The Global Studies Seminar presents Anne Sokolsky.

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The Global Studies Seminar presents “The Image of the Imperial Female Traveler in the Japanese Colonial Journal Taiwan Women’s World” by Visiting Assistant Professor Anne Sokolsky.

“Travel” can evoke a variety of images from luxurious freedom to forced migration. The luxurious side of this imagery is dependent on racial, economic, and even gendered factors. During the era of European and British colonialism, Gertrude Bell, Freya Stark, and Isabella Bird became famous as female adventurers and travel writers, who, due to their racial and economic privilege, ventured through the colonized spaces of the Middle East and Asia. By doing so, they defied  the Victorian era strictures of proper female behavior. What about women of Imperial Japan? How does this idea of female colonial travel play out when we consider the dynamics of Japan’s empire? What role did the Japanese woman travel writer play in the larger political landscape of Imperial Japan?  In this presentation, Sokolsky will discuss one of the few extant records from the period of Japan’s rule of Taiwan (1895-1945) on what life was like for women living in a colonial regime. The source is Taiwan fujinkai (台湾婦人界Taiwan women’s world), which, published from 1934-1939, was Taiwan’s only commercial women’s journal written in Japanese. Sokolsky will discuss the varying images of the Japanese imperial female travel writer that appear in this journal and how such variations reveal a shift in attitude on the part of Japan’s colonial government about the role women’s travel writing should play in Japanese international politics.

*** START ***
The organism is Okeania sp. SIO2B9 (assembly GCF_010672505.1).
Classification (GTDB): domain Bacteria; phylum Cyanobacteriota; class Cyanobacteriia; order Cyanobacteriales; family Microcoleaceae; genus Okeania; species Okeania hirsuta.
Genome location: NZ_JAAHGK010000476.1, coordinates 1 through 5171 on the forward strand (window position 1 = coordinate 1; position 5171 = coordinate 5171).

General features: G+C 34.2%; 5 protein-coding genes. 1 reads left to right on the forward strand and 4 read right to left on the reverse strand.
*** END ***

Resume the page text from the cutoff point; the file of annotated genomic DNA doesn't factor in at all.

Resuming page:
Sokolsky received her Doctor of Philosophy in Japanese Literature and Gender Studies from the University of California, Berkeley. Her book “From New Woman Writer to Socialist: The Life and Selected Writings of Tamura Toshiko from 1936–1938” is about one of Japan’s early modern feminist writers who spent two decades living in North America in the 1920s and 1930s, and Japanese occupied Shanghai in the 1940s. Sokolsky just returned from a semester in the Netherlands where she held the endowed Chair of Taiwan Studies at the International Institute for Asian Studies at Leiden University. Other research projects include the translation of Shigemitsu Mamoru’s Sugamo prison diary. Prior to Denison University, Sokolsky taught at Ohio Wesleyan University, where she was Professor and Chair of the Department of Comparative Literature. Sokolsky is also the literature editor for the Journal of Japanese Language and Literature. 

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